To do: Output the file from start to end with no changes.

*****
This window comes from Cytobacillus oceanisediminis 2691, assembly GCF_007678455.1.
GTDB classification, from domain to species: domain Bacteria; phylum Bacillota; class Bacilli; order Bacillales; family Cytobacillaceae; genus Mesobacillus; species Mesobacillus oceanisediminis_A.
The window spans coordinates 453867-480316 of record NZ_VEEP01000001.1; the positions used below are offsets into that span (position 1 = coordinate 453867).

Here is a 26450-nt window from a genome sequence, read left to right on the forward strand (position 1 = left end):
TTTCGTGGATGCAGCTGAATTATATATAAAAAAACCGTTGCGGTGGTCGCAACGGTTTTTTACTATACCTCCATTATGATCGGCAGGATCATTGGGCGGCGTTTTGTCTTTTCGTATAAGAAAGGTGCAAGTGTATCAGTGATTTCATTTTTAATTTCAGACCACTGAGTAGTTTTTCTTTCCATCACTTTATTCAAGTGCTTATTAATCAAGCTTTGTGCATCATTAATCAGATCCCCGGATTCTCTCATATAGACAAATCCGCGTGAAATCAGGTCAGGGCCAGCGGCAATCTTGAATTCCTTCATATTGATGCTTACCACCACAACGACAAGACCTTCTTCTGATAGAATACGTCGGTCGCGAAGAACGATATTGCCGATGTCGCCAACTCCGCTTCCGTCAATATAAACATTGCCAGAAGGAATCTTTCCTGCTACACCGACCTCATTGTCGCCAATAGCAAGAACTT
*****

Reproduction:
This window comes from Cytobacillus oceanisediminis 2691, assembly GCF_007678455.1.
GTDB classification, from domain to species: domain Bacteria; phylum Bacillota; class Bacilli; order Bacillales; family Cytobacillaceae; genus Mesobacillus; species Mesobacillus oceanisediminis_A.
The window spans coordinates 453867-480316 of record NZ_VEEP01000001.1; the positions used below are offsets into that span (position 1 = coordinate 453867).

Here is a 26450-nt window from a genome sequence, read left to right on the forward strand (position 1 = left end):
TTTCGTGGATGCAGCTGAATTATATATAAAAAAACCGTTGCGGTGGTCGCAACGGTTTTTTACTATACCTCCATTATGATCGGCAGGATCATTGGGCGGCGTTTTGTCTTTTCGTATAAGAAAGGTGCAAGTGTATCAGTGATTTCATTTTTAATTTCAGACCACTGAGTAGTTTTTCTTTCCATCACTTTATTCAAGTGCTTATTAATCAAGCTTTGTGCATCATTAATCAGATCCCCGGATTCTCTCATATAGACAAATCCGCGTGAAATCAGGTCAGGGCCAGCGGCAATCTTGAATTCCTTCATATTGATGCTTACCACCACAACGACAAGACCTTCTTCTGATAGAATACGTCGGTCGCGAAGAACGATATTGCCGATGTCGCCAACTCCGCTTCCGTCAATATAAACATTGCCAGAAGGAATCTTTCCTGCTACACCGACCTCATTGTCGCCAATAGCAAGAACTT